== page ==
The business and culture of our digital lives,
from the L.A. Times

« Previous Post | Technology Home | Next Post »

L.A. tech event Twiistup sold to a private investor

May 11, 2009 | 11:59 pm


Twiistup is a big bash for L.A.'s tech community. Credit: Mike Macadaan via Flickr

It helped software developers find jobs, attracted investors to Los Angeles and once featured a giant talking pickle.

Now Twiistup, the event created by entrepreneur Mike Macadaan to showcase the L.A. tech community, has been sold to an undisclosed private investor so it can further expand. Tech communities in places such as Colorado, Florida and Switzerland have written Macadaan asking for his help in creating a Twiistup of their own.

“It’s really helped unify the community,” Macadaan said. “Now we want to expand the energy and excitement here to another level.”

Twiistup, which launched in February 2007, showcases promising start-ups at a twice-annual bash that has been a change from more conventional technology meet-up events. Each iteration attracted more people, eventually drawing visitors from San Francisco, New York and London. At one Twiistup, a giant pickle ran through the room as a surprise. At another, blogger Perez Hilton dropped in to say hello. Each event featured alcohol, music and, of course, networking.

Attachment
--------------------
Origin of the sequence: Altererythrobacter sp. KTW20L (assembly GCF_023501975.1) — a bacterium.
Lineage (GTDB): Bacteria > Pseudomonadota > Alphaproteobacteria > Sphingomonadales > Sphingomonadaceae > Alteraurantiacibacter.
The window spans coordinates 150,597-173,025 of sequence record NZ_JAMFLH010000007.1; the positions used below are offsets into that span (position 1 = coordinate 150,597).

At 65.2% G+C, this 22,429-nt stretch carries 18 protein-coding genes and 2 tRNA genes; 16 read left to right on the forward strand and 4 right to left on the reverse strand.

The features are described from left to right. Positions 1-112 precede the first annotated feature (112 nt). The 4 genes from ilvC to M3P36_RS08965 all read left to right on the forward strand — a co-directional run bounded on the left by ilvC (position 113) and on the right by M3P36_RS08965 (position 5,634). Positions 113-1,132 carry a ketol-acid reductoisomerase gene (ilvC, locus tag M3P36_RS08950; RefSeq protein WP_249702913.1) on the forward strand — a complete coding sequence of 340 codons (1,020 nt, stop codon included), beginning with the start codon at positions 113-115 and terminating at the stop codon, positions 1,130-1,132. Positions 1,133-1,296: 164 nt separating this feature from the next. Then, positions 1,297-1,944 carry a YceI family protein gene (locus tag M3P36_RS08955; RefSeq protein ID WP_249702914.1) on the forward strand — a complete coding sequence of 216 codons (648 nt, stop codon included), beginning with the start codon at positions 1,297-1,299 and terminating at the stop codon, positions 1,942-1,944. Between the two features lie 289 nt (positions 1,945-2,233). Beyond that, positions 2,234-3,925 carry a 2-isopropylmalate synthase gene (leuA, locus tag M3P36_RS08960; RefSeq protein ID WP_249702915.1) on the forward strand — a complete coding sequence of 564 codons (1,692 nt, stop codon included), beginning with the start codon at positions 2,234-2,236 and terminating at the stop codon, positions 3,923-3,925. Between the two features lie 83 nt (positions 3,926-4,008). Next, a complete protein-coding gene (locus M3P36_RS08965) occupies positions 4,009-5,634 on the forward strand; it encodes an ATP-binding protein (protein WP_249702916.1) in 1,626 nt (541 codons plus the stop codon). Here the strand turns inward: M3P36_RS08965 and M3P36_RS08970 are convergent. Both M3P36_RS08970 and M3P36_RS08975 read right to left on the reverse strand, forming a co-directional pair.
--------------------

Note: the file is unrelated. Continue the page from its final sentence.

“I hear all the time about people getting their dream jobs there, people meeting investors who would give them a round of funding,” Macadaan said.

It also united a growing Los Angeles tech community, drawing more attention to the entrepreneurial activity going on here. The investor hopes to tap into that excitement, Macadaan said. He declined to disclose the price.

"Other communities look to us as role models" for how to create a vibrant tech scene, said Nicole Jordan, a Twiistup community consultant. That's partially because of the grass-roots popularity of Twiistup, she said, which often sells out weeks in advance.

Twiistup showoffs, which are start-ups selected to set up booths at the event and talk about their companies, have included YellowBot, and Meebo. One, a company called Mint, later won a $50,000 award from tech blog TechCrunch for being the best presenting company at a start-up event.

Los Angeles entrepreneur Francisco Dao will now run day-to-day operations of Twiistup. Macadaan said he's planning to focus more on Tsavo Media, a Santa Monica start-up founded by MySpace's new chief operating officer, Mike Jones.

-- Alana Semuels